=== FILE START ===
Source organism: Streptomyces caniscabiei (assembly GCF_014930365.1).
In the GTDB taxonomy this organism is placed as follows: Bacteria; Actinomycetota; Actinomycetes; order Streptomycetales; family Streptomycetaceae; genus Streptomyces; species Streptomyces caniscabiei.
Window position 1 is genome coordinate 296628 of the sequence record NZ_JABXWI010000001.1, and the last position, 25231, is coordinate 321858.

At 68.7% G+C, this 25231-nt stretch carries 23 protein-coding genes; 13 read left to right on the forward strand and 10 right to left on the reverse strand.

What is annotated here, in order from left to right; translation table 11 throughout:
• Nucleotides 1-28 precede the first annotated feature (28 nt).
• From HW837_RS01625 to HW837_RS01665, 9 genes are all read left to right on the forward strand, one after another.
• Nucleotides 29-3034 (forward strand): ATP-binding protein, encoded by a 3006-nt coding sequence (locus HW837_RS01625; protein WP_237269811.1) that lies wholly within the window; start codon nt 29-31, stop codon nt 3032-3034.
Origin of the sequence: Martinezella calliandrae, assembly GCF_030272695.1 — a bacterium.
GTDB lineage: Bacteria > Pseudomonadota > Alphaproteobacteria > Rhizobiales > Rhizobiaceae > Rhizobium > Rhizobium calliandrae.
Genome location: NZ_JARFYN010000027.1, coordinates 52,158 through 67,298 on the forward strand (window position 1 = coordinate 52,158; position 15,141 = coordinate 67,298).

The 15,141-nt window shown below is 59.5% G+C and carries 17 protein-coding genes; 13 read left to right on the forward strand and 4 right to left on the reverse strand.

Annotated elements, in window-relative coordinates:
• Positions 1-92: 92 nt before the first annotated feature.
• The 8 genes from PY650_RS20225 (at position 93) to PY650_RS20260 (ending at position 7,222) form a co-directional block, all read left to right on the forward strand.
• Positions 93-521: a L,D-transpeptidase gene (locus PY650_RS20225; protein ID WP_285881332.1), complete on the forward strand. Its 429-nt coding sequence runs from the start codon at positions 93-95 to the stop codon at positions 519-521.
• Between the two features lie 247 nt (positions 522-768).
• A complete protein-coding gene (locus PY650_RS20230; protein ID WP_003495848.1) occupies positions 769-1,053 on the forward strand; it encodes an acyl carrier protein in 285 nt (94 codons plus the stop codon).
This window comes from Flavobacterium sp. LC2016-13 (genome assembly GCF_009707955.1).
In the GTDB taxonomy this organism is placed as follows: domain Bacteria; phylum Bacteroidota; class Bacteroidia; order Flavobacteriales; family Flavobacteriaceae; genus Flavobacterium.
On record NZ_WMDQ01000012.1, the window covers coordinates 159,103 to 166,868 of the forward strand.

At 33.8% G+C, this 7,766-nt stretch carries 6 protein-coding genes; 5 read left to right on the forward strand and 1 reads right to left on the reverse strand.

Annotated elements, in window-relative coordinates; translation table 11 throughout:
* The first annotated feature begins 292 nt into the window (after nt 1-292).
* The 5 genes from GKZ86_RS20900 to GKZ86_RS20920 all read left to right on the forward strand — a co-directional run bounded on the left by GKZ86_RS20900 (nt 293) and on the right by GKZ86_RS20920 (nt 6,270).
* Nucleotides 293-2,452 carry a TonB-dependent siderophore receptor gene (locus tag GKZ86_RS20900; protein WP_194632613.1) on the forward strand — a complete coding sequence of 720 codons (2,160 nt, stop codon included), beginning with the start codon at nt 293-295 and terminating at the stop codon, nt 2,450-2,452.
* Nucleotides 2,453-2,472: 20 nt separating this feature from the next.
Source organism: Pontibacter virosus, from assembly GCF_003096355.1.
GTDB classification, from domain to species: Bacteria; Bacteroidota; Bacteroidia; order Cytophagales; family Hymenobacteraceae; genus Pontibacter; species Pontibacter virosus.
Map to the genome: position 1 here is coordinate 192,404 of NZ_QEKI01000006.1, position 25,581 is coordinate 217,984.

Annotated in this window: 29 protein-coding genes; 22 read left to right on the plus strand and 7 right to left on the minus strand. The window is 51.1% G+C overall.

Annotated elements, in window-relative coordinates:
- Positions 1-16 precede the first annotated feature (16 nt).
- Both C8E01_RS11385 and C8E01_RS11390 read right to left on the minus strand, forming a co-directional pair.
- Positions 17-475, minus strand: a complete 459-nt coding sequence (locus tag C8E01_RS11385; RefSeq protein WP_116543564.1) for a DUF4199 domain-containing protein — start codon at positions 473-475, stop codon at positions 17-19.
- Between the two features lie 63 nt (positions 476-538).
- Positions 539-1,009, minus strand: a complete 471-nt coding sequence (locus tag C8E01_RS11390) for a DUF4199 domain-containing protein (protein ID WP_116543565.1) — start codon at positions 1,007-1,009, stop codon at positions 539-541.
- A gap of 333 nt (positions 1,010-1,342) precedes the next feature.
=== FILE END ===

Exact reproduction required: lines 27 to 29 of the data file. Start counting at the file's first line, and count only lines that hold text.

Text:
* Nucleotides 2,453-2,472: 20 nt separating this feature from the next.
Source organism: Pontibacter virosus, from assembly GCF_003096355.1.
GTDB classification, from domain to species: Bacteria; Bacteroidota; Bacteroidia; order Cytophagales; family Hymenobacteraceae; genus Pontibacter; species Pontibacter virosus.